Papules – These types of Comedones happen when they have become infected or inflamed. They can also cause some redness and can be sore to the touch.
Nodules – These are painful, inflamed lumps that lie just beneath the surface of the skin. Often caused by infection or invasive bacteria.
Zinc is one of the most studied natural treatments there is for the treatment of acne, here are some of the benefits it has –
Anti-bacterial – Some studies carried out using test tubes have shown that zinc eradicates acne-causing bacteria. Although it’s not quite as effective as antibiotics, zinc can be useful as bacteria won’t develop resistance to it. There’s also a homemade remedy for acne that has tea tree oil, zinc supplements, and azelaic acid. Tea tree is a well-known acne treatment that can help to clear skin and reduce acne.
Anti-inflammatory – When bacteria blocks a pore or follicle, severe irritation can develop in the area and cause pimples to become painful and red. Studies have shown that those with acne-prone skin, are more sensitive to bacteria., this is where zinc’s anti-inflammatory properties come in as it can calm the inflammatory response and help to reduce the bacteria.
Keratinocyte-reducing – Keratinocytes are called that produce keratin, keratin is a protein that binds skin cells together. Too much keratin prevents cells from separating which leads to clogging of the pores. By reducing keratin, zinc helps keep skin pores open.
DHT blocking– Zinc can reduce the amount of oil produced by the skin, just as other DHT blockers do. Although it isn’t a strong DHT, zinc can still be used to regulate the hormones that affect the skin.
Antioxidant – Zinc it as a powerful antioxidant, one cause of acne is damage to the sebum and studies have concluded that taking antioxidants can reduce acne.
So, while zinc is not a miracle treatment, numerous studies can support its use for acne. There have been over thirty studies that have evaluated the benefits of zinc, both by itself and combined with other treatments. Zinc reduces almost all the known causes of acne.
How long can it take for zinc to clear my skin?
Most drugs on prescription for acne can take two months at a minimum before seeing a response. Some studies say the healing time for zinc is varied, but it is recommended you try supplements for at least three months to see any noticeable changes.
How much zinc should I take?
The recommended amount is 30mg of elemental zinc daily. It is not recommended to take any more than 50mg because high dosages can cause stomach cramps and irritation to the gut.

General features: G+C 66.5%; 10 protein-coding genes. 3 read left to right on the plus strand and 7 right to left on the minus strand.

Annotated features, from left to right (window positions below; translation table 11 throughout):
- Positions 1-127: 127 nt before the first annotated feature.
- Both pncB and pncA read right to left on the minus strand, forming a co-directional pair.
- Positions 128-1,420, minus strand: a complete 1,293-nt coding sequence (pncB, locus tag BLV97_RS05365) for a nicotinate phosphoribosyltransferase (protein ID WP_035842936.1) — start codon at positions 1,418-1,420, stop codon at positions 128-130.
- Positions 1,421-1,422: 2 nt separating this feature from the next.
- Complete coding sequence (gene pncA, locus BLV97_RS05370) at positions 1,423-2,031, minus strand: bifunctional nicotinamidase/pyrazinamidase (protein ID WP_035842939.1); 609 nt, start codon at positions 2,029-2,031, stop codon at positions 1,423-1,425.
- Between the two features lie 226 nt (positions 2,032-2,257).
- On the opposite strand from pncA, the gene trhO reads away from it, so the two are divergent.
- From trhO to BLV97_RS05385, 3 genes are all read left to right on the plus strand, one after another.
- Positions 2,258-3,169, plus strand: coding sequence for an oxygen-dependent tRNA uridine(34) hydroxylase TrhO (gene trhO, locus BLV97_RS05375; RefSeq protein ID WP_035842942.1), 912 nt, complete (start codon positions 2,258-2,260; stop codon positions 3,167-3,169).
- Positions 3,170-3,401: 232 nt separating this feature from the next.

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Depending on the severity of your case, you’ll need to consume 30-50mg elemental zinc per day. However, be careful as too much zinc (especially when you take chemically-derived versions of supplements) can cause side effects like abdominal pain, diarrhea, headaches, loss of appetite, nausea, vomiting, and stomach upset.
How Good is Topical Zinc?
According to various studies, topical creams containing zinc can be effective in the treatment of acne, however, the effect is very minimal. Some manufacturers add zinc to antibacterial creams in an attempt to increase the effectiveness of clearing acne, but in reality, most of it is just marketing with no real benefits.
Overall, there is a lot of evidence (clinical, scientific as well as user experience-induced) that zinc can be beneficial for treating acne. While no study suggests that it will work 100% and will clear your acne for good, there is a fairly good chance that it will reduce acne by around 50% and boost your immune system, which in turn will help prevent future breakouts. Zinc is also an essential nutrient that the body needs for a number of various operations, which makes it even more appealing.
If you’re a long-time acne sufferer and haven’t tried zinc supplements, there is no reason why you shouldn’t. At the very least, it will improve your immune system and deliver a bit of relief in terms of breakouts or, it may very well prove to be the most effective treatment method for your specific case.
Have you tried zinc for acne treatment before? What results did you experience? Did it work for your case? Which supplements did you use? Share your thoughts with all of us in the comments!